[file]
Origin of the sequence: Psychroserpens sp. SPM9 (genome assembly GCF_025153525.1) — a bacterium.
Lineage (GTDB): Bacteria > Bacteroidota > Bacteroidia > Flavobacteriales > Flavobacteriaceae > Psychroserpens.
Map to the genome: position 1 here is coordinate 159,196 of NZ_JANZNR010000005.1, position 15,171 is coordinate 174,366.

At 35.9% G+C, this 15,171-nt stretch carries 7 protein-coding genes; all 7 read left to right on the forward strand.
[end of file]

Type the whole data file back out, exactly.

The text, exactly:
Origin of the sequence: Psychroserpens sp. SPM9 (genome assembly GCF_025153525.1) — a bacterium.
Lineage (GTDB): Bacteria > Bacteroidota > Bacteroidia > Flavobacteriales > Flavobacteriaceae > Psychroserpens.
Map to the genome: position 1 here is coordinate 159,196 of NZ_JANZNR010000005.1, position 15,171 is coordinate 174,366.

At 35.9% G+C, this 15,171-nt stretch carries 7 protein-coding genes; all 7 read left to right on the forward strand.